Technology evolves quickly — and in today’s online retail sphere, Stephen said the trend is clear: the customer’s experience browsing an online shop often takes precedence over price points.
“We’re seeing that more and more customers aren’t choosing based on price; they’re choosing based on the experience they receive from the brand when they get to the site,” he said. “You have to create a content ecosystem around your product and support your store by integrating with tools like Instagram or WordPress.”
Although WordPress is the reigning king of content management, it doesn’t feature built-in eCommerce functionality. Various plugins might enable some selling capabilities, but PR Manager Rachael Genson said they’re not ideal for rapidly growing brands who need performance and scalability.
“It creates a lot of slowdown and problems on the end of the merchant because they are spending all this time trying to force a square peg into a round hole,” she said. “BigCommerce is making it really easy for merchants to have a frontend CMS experience without slowing down any of the technical complexity on the backend. All of the commerce is being run through the BigCommerce system.”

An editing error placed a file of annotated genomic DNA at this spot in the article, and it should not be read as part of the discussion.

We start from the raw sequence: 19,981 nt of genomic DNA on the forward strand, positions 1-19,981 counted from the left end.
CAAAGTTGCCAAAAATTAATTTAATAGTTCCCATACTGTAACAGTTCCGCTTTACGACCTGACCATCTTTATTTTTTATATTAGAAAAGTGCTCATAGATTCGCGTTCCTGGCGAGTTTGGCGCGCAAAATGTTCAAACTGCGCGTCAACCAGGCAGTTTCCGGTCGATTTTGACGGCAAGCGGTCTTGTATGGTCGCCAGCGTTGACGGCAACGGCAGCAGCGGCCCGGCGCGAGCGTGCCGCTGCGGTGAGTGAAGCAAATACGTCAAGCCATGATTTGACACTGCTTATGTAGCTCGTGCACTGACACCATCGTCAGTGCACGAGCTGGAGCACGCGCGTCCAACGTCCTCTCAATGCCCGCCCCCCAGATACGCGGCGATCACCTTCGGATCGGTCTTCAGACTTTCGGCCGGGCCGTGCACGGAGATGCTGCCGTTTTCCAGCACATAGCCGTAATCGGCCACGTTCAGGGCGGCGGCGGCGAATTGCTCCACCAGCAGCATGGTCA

Behind an API-driven Commerce-as-a-Service initiative that extends BigCommerce functionality across content management systems, BigCommerce recently announced a full-featured integration with WordPress.
“BigCommerce allows you to take the tools you’re already good at using, that your company is already built on, and add commerce without the extra pain of having to tear out systems that don’t match what your commerce engine is able to do,” Stephen said.
Easy-to-Use and Customizable Tools Put the Power in Merchants’ Hands
Taking care of various tasks, such as managing shipping and payments, listing products with Amazon and eBay, and making sure the payment processing system stays synced with mobile card readers like Square, are some of the details BigCommerce covers for merchants who are just getting started.